And though the 2016-17 season only began this past weekend, Capizzano speaks like she’s been a captain for decades.
“I think our greatest success, from my freshman year until now, is just how our team has grown,” Capizzano said, true to the clichéd nature of an experienced captain. “Watching players develop, certain people stepping up, assuming new roles has been pretty special.”
Though not physically imposing—at 5-foot-2, she’s second-shortest on the team behind Haley McLean—Capizzano presents problems for whichever defense she encounters. She’s a deft, smart skater who makes the right plays and does what she’s supposed to. Thanks to her relentlessness and her tenacity, she can score in a variety of ways.
Look no further than her performance in a preseason scrimmage against the Cambridge Rivulettes. About 10 minutes into the first period, Capizzano established position in between the faceoff circles in the offensive zone. Once there, she waited.
The puck whipped from the stick of Toni Ann Miano to her defensive partner, Megan Keller. With room to skate, Keller took one powerful stride toward the net and unleashed a low-flying slap shot. Capizzano fought through her defensive counterpart, got her stick on the designed deflection opportunity, and redirected the puck away from goaltender Caitlin Kroetsch into the back of the net.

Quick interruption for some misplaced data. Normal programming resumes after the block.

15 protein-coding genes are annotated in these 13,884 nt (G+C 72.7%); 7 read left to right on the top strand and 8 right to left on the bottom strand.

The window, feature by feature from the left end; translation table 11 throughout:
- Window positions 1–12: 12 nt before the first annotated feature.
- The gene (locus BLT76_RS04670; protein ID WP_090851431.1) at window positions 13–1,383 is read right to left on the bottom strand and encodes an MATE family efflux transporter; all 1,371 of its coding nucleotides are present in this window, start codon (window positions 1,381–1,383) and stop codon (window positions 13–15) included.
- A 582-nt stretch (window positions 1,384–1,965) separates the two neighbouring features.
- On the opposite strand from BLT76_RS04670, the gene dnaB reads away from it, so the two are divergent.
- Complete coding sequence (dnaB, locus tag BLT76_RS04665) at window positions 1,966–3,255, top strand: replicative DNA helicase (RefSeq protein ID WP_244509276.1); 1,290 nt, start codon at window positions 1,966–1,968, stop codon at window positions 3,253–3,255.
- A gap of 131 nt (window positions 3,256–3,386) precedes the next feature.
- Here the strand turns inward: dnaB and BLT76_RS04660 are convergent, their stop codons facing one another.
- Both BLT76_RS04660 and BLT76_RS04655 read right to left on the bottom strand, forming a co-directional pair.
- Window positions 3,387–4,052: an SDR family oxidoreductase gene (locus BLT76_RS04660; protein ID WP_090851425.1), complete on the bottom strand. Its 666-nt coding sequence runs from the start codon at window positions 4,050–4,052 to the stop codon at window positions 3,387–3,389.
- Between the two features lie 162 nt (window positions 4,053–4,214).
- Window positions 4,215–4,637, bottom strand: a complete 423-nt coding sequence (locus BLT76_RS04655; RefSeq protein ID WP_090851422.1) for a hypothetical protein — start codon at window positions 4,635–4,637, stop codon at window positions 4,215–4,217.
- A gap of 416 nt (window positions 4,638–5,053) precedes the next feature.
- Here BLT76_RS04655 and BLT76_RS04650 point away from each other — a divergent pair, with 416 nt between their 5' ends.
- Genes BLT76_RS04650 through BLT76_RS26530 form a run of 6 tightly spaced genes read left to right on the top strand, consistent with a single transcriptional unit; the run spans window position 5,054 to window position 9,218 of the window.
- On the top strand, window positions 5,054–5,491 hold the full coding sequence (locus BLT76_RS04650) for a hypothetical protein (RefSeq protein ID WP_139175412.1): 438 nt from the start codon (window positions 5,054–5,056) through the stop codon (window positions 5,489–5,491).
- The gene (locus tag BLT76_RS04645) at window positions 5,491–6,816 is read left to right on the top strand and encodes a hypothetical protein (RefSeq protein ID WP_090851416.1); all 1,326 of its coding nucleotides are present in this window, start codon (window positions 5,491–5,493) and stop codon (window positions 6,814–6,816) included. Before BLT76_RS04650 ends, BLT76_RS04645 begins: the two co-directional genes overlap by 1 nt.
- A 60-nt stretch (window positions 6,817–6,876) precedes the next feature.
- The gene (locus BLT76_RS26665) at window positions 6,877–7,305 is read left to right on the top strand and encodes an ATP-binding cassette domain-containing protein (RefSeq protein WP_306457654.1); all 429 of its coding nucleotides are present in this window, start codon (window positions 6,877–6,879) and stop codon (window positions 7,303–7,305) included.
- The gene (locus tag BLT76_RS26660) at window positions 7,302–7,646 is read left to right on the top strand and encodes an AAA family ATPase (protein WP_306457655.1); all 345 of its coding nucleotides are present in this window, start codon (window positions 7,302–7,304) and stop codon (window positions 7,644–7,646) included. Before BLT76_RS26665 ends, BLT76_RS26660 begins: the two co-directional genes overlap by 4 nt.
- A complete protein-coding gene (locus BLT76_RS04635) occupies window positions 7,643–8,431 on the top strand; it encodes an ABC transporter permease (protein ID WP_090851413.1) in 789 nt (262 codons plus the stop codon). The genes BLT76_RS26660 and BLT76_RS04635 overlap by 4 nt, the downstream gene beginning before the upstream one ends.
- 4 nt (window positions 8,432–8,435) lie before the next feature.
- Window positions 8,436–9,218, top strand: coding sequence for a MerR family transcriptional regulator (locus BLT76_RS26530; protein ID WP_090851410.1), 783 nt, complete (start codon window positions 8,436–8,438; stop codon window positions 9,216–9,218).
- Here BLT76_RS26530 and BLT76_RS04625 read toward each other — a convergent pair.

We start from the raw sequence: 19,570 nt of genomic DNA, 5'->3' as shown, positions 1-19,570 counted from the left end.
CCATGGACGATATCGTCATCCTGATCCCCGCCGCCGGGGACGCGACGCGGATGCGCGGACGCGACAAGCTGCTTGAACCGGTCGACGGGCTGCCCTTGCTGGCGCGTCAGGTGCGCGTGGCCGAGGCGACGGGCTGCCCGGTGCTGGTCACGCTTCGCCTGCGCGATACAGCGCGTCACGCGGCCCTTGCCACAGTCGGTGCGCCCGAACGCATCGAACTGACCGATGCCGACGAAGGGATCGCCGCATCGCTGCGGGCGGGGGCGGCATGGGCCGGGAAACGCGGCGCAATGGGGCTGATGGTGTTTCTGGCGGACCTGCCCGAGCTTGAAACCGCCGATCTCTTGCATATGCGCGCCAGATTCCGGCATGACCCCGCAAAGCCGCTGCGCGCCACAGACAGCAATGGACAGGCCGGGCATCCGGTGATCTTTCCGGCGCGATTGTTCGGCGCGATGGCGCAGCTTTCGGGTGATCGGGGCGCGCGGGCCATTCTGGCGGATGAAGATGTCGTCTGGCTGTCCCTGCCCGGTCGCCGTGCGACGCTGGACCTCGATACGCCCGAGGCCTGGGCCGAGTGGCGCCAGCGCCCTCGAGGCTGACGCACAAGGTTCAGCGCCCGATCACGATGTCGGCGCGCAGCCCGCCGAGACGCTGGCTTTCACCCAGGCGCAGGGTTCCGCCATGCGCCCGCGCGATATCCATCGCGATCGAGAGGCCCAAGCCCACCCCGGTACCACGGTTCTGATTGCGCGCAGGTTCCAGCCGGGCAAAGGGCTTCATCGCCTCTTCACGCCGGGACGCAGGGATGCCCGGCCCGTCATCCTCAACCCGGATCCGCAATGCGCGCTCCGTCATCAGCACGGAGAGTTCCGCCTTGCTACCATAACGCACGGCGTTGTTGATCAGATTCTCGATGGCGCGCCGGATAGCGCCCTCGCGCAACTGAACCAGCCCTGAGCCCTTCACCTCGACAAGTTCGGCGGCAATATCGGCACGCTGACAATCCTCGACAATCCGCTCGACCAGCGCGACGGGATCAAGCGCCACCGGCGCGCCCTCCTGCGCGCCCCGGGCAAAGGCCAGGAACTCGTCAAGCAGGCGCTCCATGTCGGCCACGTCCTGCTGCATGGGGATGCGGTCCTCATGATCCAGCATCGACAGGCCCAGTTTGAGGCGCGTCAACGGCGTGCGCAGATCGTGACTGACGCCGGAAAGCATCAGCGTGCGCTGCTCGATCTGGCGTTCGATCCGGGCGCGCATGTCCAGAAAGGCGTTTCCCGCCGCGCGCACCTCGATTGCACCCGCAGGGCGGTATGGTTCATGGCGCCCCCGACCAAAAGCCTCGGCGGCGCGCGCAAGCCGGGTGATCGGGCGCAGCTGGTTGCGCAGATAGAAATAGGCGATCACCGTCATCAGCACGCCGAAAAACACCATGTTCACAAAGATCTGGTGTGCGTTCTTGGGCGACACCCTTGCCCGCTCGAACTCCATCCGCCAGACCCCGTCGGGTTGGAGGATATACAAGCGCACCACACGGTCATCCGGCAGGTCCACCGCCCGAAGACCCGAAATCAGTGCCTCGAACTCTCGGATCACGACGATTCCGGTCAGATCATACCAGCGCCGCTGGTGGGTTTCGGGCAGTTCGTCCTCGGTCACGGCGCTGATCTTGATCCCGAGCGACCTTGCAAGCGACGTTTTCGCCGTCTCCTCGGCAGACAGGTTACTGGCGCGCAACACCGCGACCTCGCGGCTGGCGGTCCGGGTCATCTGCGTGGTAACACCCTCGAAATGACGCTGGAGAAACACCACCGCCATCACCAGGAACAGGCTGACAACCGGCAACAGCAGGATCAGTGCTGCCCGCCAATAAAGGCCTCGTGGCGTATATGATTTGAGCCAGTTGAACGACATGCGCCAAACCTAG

Almost exactly five minutes later, Capizzano got sprung on a breakaway chance by Erin Connolly. With a creative deke, she found an opening just wide enough through Kroetsch’s five-hole to score the Eagles’ fifth goal of the game.
She can be pretty, she can be gritty, and she can be somewhere in between. But no matter how it looks, Capizzano gets the job done.
Capizzano certainly could have chosen figure skating over hockey. She might also have chosen soccer, a game she played at a high level until she had to give it up to dedicate all of her effort to her primary sport.
“Capi brings hard work, relentlessness, and a hunter’s instinct to the table,” Crowley said. “There’s never a time when she gives up. It’s a level of determination that our team needs, and it’s one we’ll absolutely feed off of.”
BC should count its lucky stars, though, that she chose ice hockey and that she chose the Eagles. Because her leadership, her experience, her playmaking, and her attitude will be invaluable deep in a postseason run.